DSL Internet connections can interfere with alarm system dial-out

Sunday, December 1, 2002

Most alarm systems cannot dial out when DSL service is connected in a home or small office. As alarm service providers and DSL Internet access providers are finding out – many times the hard way – DSL connections and home alarm systems are often incompatible.

How DSL works

DSL provides high-speed Internet access over the customer's existing copper telephone wires. A telephone company or an Internet service provider, like MSN or AOL, typically provides the service. Once activated, the DSL signal is "always on" and shares the same pair of copper wires as the voice band telephone service.

That causes the primary problem with DSL and alarm panels. The ever-present DSL signals can interfere with the alarm system's built-in modem, preventing the alarm panel from dialing out to the alarm company in the event of an emergency. The second conflict occurs if the alarm panel takes custody of the phone line, disrupting the DSL signal. This can be a serious issue if DSL is supporting video security or health monitoring equipment.

Who's to blame?

Because DSL service is often added long after the home or small office alarm system has been installed, alarm providers are often unaware of potential problems until it's too late.

The typical installation contract and/or service contract for ongoing alarm monitoring usually includes a lengthy disclaimer about the alarm's operation if DSL service is connected. When a home-owner signs the contract, he may not be aware of the potential conflict. Yet the alarm company will bear the brunt of the customer dissatisfaction if the alarm fails to report an emergency.

The phone companies and Internet service providers also place the responsibility for proper alarm operation on the alarm provider.

Unfortunately, while the alarm providers easily become the responsible party by default, they typically have no cost-effective solution, leaving home-owners frustrated and questioning the value of two competing services – the security of an alarm system or the convenience of faster Internet access.

The fix that often fails

One solution is to install a splitter at the home's main phone interface separating the DSL signal from the voice band. However, this is not always convenient for the homeowner who must be on-hand for a potentially expensive service visit from the installer. Alternately, instead of installing a splitter ahead of the alarm panel, some alarm installers use a standard filter for alarm panels that share the phone line with DSL. While this solution eliminates DSL interference on the phone line, it prevents the alarm panel from "seizing" the line in case it is cut or there is an emergency.

The better solution

Recently, a new DSL filter for alarm panels has been introduced that's easy to install and very effective. These new filters are designed to plug easily into the alarm panel's telephone connection and testing of the dial-out function takes just a few minutes and are comprised of three filter elements.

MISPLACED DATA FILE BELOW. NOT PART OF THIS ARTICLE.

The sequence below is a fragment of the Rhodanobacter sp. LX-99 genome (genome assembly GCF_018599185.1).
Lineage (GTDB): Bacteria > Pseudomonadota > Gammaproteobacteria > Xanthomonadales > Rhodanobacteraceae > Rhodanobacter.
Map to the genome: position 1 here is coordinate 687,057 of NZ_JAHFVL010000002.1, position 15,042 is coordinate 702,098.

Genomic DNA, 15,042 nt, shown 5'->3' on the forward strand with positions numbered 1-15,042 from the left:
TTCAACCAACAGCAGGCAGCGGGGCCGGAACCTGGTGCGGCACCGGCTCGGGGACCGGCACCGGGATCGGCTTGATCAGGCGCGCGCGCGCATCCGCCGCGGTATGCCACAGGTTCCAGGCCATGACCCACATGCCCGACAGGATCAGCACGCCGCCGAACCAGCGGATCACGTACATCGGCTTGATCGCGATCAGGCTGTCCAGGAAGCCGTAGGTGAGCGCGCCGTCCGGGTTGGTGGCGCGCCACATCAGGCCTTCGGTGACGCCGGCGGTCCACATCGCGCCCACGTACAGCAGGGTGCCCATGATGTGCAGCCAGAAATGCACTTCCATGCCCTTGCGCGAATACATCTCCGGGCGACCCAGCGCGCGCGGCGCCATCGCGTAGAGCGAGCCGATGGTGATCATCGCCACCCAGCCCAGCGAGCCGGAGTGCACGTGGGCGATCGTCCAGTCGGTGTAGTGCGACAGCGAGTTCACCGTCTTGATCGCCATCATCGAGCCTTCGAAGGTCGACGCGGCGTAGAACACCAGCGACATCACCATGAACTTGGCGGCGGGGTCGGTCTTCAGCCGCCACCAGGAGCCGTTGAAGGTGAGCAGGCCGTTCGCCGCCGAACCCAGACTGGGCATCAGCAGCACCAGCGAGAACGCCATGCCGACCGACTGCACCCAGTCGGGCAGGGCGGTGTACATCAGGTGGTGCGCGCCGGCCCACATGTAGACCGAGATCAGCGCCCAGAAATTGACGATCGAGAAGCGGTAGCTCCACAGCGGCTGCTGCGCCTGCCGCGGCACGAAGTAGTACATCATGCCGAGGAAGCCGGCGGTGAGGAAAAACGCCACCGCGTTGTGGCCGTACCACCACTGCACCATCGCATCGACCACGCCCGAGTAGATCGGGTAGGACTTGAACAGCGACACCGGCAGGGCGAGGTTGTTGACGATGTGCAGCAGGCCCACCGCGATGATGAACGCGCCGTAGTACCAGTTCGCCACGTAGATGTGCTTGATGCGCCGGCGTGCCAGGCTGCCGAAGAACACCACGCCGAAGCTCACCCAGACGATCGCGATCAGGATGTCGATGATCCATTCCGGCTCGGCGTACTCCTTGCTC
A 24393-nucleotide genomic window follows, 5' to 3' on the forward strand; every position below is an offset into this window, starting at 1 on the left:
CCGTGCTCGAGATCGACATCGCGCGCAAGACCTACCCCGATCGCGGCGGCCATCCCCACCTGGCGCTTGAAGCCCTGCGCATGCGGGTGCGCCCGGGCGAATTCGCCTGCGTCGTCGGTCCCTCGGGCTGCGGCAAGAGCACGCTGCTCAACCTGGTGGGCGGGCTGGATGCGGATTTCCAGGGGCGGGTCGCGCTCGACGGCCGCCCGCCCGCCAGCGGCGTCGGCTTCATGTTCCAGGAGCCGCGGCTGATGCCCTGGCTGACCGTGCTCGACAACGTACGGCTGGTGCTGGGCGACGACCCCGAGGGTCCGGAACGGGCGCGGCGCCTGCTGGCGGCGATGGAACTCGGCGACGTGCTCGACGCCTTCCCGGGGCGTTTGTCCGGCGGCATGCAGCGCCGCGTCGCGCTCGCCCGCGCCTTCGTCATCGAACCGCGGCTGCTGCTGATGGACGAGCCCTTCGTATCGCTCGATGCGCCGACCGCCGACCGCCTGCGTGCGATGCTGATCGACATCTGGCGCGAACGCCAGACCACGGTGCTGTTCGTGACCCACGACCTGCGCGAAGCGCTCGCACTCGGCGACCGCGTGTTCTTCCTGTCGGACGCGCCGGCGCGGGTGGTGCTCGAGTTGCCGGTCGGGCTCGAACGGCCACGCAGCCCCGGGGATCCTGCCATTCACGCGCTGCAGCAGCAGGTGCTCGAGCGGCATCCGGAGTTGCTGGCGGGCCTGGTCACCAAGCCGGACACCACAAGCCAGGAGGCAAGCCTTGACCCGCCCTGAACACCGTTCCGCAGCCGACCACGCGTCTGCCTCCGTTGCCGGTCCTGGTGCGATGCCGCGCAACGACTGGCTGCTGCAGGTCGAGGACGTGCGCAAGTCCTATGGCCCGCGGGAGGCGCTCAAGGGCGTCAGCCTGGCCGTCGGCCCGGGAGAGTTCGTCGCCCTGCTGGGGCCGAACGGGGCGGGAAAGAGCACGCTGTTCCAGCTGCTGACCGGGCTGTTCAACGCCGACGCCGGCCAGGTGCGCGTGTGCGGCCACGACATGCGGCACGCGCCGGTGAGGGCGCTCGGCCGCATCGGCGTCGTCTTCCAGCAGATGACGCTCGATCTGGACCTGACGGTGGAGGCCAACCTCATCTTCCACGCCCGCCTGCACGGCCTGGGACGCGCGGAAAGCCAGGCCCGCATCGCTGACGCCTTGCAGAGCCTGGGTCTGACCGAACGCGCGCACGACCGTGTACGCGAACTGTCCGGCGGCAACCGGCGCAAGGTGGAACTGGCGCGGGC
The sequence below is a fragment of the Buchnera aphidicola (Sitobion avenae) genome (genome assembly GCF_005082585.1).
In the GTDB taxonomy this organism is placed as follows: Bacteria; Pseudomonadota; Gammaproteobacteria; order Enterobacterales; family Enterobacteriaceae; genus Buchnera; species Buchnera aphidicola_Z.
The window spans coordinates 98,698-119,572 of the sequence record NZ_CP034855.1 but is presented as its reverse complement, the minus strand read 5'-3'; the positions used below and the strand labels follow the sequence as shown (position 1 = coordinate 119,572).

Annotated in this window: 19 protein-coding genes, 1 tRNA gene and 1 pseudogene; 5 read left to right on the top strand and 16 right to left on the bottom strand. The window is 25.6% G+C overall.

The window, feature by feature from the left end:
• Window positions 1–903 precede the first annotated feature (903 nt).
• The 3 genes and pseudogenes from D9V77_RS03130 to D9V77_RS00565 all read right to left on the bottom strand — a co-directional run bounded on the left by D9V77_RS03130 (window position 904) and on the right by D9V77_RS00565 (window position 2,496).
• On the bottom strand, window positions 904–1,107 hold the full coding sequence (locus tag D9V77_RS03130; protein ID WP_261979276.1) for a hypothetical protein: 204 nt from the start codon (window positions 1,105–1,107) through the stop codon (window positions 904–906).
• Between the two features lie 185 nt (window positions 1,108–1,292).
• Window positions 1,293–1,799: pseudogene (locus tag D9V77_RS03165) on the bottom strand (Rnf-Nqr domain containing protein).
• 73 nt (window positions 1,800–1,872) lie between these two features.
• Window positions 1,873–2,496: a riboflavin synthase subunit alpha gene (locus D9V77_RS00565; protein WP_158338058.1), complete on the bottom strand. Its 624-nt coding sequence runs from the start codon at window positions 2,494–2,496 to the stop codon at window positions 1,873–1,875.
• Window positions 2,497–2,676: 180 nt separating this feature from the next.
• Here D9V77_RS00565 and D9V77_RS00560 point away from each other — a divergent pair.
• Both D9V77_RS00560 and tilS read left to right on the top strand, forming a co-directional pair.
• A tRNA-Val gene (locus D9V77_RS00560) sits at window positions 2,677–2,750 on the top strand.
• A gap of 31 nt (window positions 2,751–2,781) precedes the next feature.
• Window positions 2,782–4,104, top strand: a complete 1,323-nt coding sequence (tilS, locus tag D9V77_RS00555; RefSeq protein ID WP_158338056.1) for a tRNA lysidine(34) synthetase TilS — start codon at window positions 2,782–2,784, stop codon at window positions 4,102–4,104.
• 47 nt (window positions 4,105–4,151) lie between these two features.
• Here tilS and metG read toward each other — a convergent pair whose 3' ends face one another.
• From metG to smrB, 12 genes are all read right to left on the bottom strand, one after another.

The first filter element blocks high-speed data on the incoming phone line to the alarm panel modem, but allows the alarm modem's voice-band data signals to pass uninhibited.

A second filter element minimizes line seizure impedance disruptions on the outgoing connection to the household wiring. This filter also minimizes the loading effect the alarm panel might have on the PC or home phone line network devices, allowing these devices to operate at peak data rates.

Finally, a high-pass filter element delivers the DSL signal to the household wiring without affecting the operation of the alarm panel. Thus, DSL communication can continue uninterrupted during line seizure and incident reporting.

Improved Satisfaction

The net result is the DSL signals never conflict with the alarm panel dial-out, the panel can take control of the line in an emergency while maintaining the DSL signal for video or health monitoring systems, and the customer enjoys the full benefits of both services.

Many security installers and alarm providers are using these relatively new alarm panel DSL filters to increase customer satisfaction of existing clientele and to secure new business. Some alarm providers are proactively installing the filter with every new alarm system, whether or not the homeowner currently subscribes to DSL. Other alarm providers send the filter to their customers and allow them to self-install the filter, following up with a system test to ensure proper functionality. A well-trained installer can even demonstrate how the alarm filter improves DSL data rates on the customer's PC.

Today's high-tech homeowners want service and support from providers they can trust. Simple solutions such as alarm panel filters give security installers the edge to ride the wave of Internet convergence.

Millard Schewe is marketing manager of Excelsus, a supplier of DSL filters (www.excelsus-tech.com). Schewe has more than 10 years of experience in the security and telecommunications industry.